Andrew Wiggins is the Best Basketball Player in the World Not in the NBA
As the matchup of the Duke Blue Devils and Kansas Jayhawks approached on Tuesday night, there was little doubt that fans would see an incredibly close game between two of the most talented teams in the country. After all, the two sides rank fourth and fifth in the nation, so there was little doubting that there would be plenty of impressive plays to go around.
Possibly even more important to many people than this game between two top college basketball teams was the matchup between the teams’ top players: Jabari Parker and Andrew Wiggins. The two were the undoubted top freshmen in the nation coming into the 2013-14 season, as well as the unquestioned top two prospects heading into the 2014 NBA Draft.
Once the game actually tipped off, the play between the two teams and their two stars mirrored each other in an eery fashion. Early on, Duke got out to a lead largely based on the great play of Parker, while Kansas and Wiggins stumbled a bit as the star picked up two fouls in the first seven minutes of the game.
But during the second half the role of both teams flipped completely on its head as Kansas completely dominated the final 10 minutes of the game and won 94-83, led by Wiggins letting loose.
Meanwhile, much like his team, Parker faded down the stretch, seemingly being brought down by a mix of fatigue and Kansas figuring out how to best defend him. Still, a statistical line of 27 points, nine rebounds, three steals, one assist and one block cannot be ignored, but as is often the case, numbers can certainly deceive one’s eyes. In this game that was certainly the case, although there is little doubting that the Duke star has an incredible future and will be aided greatly by a season under the great Mike Krzyzewski.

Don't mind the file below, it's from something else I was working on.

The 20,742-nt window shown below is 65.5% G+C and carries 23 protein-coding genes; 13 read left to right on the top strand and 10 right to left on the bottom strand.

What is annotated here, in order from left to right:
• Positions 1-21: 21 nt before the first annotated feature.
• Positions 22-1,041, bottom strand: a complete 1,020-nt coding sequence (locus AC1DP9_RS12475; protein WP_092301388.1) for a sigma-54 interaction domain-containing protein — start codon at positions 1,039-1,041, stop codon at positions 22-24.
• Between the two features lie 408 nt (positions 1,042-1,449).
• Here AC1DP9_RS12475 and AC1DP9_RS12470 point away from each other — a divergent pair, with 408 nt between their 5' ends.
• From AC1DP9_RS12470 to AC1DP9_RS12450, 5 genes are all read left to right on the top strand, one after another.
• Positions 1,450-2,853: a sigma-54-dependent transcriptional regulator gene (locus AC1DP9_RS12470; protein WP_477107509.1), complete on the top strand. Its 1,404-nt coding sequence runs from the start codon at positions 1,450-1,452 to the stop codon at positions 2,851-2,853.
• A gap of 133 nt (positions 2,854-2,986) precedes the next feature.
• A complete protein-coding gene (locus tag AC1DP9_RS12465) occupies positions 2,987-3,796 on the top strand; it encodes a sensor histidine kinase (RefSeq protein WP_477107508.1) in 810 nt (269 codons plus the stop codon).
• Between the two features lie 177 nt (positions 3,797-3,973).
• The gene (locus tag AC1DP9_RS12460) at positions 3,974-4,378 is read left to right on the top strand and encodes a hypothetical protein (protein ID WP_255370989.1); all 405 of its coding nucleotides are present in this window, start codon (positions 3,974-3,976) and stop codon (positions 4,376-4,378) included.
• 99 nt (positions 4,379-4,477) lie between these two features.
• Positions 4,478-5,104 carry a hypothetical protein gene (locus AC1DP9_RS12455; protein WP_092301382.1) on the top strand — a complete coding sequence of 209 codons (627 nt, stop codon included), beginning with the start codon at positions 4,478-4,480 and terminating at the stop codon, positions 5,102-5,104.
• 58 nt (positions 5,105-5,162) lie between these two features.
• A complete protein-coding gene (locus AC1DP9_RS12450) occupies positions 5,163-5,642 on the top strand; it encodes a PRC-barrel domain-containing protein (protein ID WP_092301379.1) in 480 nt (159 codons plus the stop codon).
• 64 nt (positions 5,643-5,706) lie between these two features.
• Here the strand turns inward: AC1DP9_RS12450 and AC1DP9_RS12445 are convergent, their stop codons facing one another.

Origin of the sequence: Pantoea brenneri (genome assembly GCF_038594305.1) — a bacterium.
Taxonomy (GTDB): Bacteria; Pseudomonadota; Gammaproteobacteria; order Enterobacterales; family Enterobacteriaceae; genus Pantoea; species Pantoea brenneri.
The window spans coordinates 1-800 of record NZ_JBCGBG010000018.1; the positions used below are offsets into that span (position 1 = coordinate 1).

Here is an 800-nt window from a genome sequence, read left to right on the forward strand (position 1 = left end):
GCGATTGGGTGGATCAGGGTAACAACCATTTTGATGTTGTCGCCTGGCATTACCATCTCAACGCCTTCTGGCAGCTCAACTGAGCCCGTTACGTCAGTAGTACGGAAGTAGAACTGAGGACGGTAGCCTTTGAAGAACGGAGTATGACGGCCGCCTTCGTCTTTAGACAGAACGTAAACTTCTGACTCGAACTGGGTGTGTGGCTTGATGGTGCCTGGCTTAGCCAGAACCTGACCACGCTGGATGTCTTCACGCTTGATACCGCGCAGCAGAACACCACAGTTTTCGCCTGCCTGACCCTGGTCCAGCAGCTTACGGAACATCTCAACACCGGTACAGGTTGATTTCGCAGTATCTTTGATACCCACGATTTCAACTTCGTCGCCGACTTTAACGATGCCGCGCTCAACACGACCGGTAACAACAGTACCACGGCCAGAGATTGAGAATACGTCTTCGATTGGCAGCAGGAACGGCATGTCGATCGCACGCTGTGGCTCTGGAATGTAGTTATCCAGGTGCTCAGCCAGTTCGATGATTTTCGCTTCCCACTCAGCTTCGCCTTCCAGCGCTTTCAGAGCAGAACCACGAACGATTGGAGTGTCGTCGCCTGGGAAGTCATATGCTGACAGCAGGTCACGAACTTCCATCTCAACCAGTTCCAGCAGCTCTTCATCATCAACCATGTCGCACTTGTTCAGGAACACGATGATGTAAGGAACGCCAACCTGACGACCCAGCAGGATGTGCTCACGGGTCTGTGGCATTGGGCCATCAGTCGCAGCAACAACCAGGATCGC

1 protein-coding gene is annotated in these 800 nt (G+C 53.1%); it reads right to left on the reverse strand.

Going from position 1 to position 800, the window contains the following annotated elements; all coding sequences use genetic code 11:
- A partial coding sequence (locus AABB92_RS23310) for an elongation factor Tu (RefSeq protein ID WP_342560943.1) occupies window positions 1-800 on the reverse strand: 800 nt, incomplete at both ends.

For his part, Wiggins also ended up compiling quite impressive statistics, finishing the game with 22 points, 10 rebounds, twi assists, one block and only one turnover. These numbers do not pop off the page when placed next to Parker’s, but Wiggins’ athleticism and touch around the basket did more than just garner attention. Throughout the game, the star showed the ability to jump out of the gym, a first step that will leave nearly all college defenders looking at his back and a short-range jumper that will force teams to refrain from packing it in so he does not solely go to the rim.
Each of these positive traits were explicitly shown during the final two minutes of the game, as Wiggins took the game out of reach by himself. The first case of doing this came when he took a step back jumper over an onrushing defender with 1:33 left in the game to take Kansas’ lead to 85-81, which hurt any chances of a comeback immensely. As if sensing blood, the star scored the next two points of the game after a Perry Ellis steal by throwing down a dunk that shook the house with 1:17 left in the game, which was the dagger in Duke’s heart.
While it would be easy to expect that Wiggins would dominate the college basketball landscape after being dubbed the best young talent since LeBron James, it was hard to ignore the way he progressed as the game moved on. The ability to show this improvement despite dealing with fatigue and the pressure of playing in front of a packed house at Chicago, Illinois, and in front of millions of people watching on ESPN certainly only upped the play seen on the floor.
Furthermore, Wiggins was able to one-up his biggest threat for the number one pick in the 2014 NBA Draft, and do so in style. By accomplishing this, he not only established a hold on the title of best college basketball player in the nation, but the world’s best basketball player not playing in the NBAtoday.
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